Thomas M. Kellogg was born in Washington, D.C., and was the son of George Ward and Maria Elizabeth (Douglas) Kellogg. He graduated from the Laurel (MD) High School, spent one year at Baltimore City College and attended the special two-year course offered at the Massachusetts Institute of Technology. However, he did not graduate from that course; instead he left MIT in June, 1884. He had already spent some years as an apprentice in the office of Charles L. Carson of Baltimore and spent the summer of 1884 in Boston in the firm of Van Brunt & Howe. That fall, however, he moved to New York City and become part of the firm of McKim, Mead & White, thus rounding out his Beaux-Arts training. In December, 1891 Kellogg joined Philadelphian John Hall Rankin in establishing one of Philadelphia' s foremost Beaux-Arts firms, Rankin & Kellogg.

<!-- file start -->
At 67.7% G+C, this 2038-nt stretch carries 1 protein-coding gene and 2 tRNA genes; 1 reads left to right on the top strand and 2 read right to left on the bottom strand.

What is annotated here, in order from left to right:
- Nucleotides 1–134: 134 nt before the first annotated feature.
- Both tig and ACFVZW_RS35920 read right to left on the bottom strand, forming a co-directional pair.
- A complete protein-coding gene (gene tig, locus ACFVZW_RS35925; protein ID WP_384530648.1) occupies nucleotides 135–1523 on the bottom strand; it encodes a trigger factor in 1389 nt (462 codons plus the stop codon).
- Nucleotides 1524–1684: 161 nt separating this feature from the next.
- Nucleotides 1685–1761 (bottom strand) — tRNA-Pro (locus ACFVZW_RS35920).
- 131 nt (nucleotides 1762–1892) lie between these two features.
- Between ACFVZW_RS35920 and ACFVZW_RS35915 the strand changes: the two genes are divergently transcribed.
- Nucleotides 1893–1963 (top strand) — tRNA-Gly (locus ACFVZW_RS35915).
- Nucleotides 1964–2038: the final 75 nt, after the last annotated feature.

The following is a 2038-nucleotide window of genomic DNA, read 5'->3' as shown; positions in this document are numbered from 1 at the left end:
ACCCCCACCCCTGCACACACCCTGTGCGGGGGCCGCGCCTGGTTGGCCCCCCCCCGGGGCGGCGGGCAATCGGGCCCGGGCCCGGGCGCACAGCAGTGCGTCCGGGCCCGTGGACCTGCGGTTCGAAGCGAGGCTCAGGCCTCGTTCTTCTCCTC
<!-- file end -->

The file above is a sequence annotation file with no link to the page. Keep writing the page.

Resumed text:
Both men had attended MIT's two year program in architecture, and it is assumed that they had thus become acquainted.. In 1903 the partners were joined by another MIT graduate, Edward A. Crane, whose recent work had associated him with the office of the Supervising Architect of the U.S. Treasury. From 1903 to 1925, Rankin, Kellogg & Crane operated in the Philadelphia area, and following Crane's withdrawal from the firm in 1925, Rankin & Kellogg continued until Kellogg's death in 1935. Kellogg was a member of the AlA and was made a fellow of the Institute in 1912 He also belonged to the Philadelphia Chapter of the AlA and the T-Square Club, for whom he served as president. In addition, he was a member of the City Parks Association of Philadelphia and the National Geographic Society. At least two European trips are documented for Kellogg, the first for six months in 1889/90 and the second for three months in 1905/06.
Sandra L. Tatman.
Clubs and Membership Organizations
- American Institute of Architects (AIA)
- Philadelphia Chapter, AIA
- T-Square Club
- Massachusetts Institute of Technology (MIT)
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